An effective loophole to the hunting ban has now been exposed.

In the UK staghunting is a blood ‘sport’ going back many centuries which uses horses and staghounds to chase and kill red deer. However, its popularity has decreased over time, and currently, more than 80% of the UK population, both in urban and rural areas, is opposed to it. There are only three remaining registered staghound packs in the UK, all based in a relatively small area in Devon and Somerset: The Devon and Somerset Staghounds, the Quantock staghounds, and the Tiverton staghounds.

Hunting with dogs was banned in England with the Hunting Act 2004. However, there has been a problem with the enforcement of such ban, as far too many allegations of illegal hunting are not investigated, and not enough illegal hunters are prosecuted. And now a new comprehensive report published by the League Against Cruel Sports titled “Observed to Death” shows in detail how illegal deer hunters have been avoiding prosecution for the last twelve years.

The report shows that over the years the staghounds have been trying different ways to circumvent the ban with mixed results. The Hunting Act allows some “exceptions” under certain conditions, but there is always one condition that limits the number of dogs allowed to two. So, for the stag hunts to claim any “exempt” hunting they had to invent ‘relay hunting’, in which several pairs of dogs are used in relay to hunt. Initially, stag hunts using relay hunting tried claiming the ‘stalking and flushing out’ exemption of the Hunting Act but a successful prosecution against members of the Quantock staghounds using this exemption as a cover for illegal hunting showed that this was not going to work. Later they tried claiming the ‘rescuing a wild mammal’ exemption of the Act but another successful prosecution against members of the Quantock staghounds claiming this exemption also showed that this was far from an effective loophole.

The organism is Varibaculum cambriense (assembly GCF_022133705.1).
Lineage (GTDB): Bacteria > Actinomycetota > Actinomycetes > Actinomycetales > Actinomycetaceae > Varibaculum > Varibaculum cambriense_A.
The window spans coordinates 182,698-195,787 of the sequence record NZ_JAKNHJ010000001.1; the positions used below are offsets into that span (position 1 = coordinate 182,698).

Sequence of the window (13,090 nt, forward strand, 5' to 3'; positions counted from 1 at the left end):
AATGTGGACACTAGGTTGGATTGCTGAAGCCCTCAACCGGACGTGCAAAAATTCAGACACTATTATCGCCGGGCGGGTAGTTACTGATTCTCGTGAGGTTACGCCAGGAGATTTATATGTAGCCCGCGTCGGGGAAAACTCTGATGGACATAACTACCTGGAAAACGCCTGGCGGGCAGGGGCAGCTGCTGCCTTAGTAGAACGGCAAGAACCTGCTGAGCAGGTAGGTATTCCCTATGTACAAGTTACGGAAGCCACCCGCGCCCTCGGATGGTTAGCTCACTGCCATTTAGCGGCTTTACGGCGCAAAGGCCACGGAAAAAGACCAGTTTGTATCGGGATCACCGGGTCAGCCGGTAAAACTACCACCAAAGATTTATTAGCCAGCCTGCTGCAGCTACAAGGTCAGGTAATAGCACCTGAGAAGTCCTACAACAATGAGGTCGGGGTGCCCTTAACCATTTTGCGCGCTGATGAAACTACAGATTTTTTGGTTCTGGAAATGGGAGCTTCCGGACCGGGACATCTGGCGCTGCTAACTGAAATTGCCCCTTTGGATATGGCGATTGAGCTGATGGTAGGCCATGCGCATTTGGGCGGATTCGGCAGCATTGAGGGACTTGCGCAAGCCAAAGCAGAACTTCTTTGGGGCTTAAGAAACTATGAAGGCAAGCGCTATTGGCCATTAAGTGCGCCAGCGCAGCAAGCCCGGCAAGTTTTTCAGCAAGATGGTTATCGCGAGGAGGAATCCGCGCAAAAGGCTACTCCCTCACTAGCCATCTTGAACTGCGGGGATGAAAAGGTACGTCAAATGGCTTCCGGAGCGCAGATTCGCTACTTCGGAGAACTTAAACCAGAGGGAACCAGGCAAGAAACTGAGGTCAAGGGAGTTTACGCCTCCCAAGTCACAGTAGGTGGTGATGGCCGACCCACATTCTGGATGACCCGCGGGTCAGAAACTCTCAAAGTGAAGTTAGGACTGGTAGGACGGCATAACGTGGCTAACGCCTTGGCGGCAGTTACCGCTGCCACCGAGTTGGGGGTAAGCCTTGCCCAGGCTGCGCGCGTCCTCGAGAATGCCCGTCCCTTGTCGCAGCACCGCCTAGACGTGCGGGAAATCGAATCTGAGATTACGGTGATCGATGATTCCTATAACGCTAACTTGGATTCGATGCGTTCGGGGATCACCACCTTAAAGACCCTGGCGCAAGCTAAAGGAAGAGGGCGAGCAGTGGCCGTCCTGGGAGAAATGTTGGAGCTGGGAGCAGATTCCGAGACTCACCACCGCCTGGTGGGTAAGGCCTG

Finally, they tried using the ‘Research and Observation’ exemption, claiming that the reason they were chasing deer for hours and killing them afterwards was because they were “observing” them as part of scientific research (pretty much the same lame excuse Japanese whalers have been using to continue killing whales). This one worked, as no hunt using this exemption has been successfully prosecuted yet. There have been several recent attempts to prosecute members of the Devon and Somerset Staghounds that use this exemption as a defence, but unfortunately the Crime Prosecution Service (CPS), rather than press such cases into Court in order to close the loophole, decided to drop them.

The report shows four case studies to illustrate the ways stag hunts do all this. The fourth case, the most detailed, is a 2015 case against members of the Devon and Somerset Staghounds, alleged to have chased a stag for seven and a half miles for about four hours before shooting it dead. Because of the “Research and Observation” excuse, the CPS eventually rejected the case, despite the unprecedented amount of overwhelming evidence produced (it is possibly the most detailed account of post-ban hunting with dogs ever published).

The comparison of the study cases in this report with the stag hunting activities before the ban shows that, as far as the hunted deer is concerned, the ban does not seem to have made any difference. They are still selected to be killed for the same reasons in the same way, they are still chased by hounds to exhaustion for many miles and hours, they are still shot dead in the same way, and all this is done by the same people. The only operational difference is relay hunting: now the pack of hounds is divided into groups of two hounds to chase the deer in turns, that’s all.

Effectively, the defiant attitude of staghounds, the existence of a weak ‘Research’ exemption, and the poor response of the authorities when addressing those suspects claiming such exemption, has created an effective loophole that desperately needs closing. As it does not seem the authorities are keen to enforce this law properly, the only effective way to solve this problem is to strengthen the Hunting Act 2004 and remove the ‘Research and Observation” exemption in its entirety.

Let’s close this loophole once and for all.

Jordi Casamitjana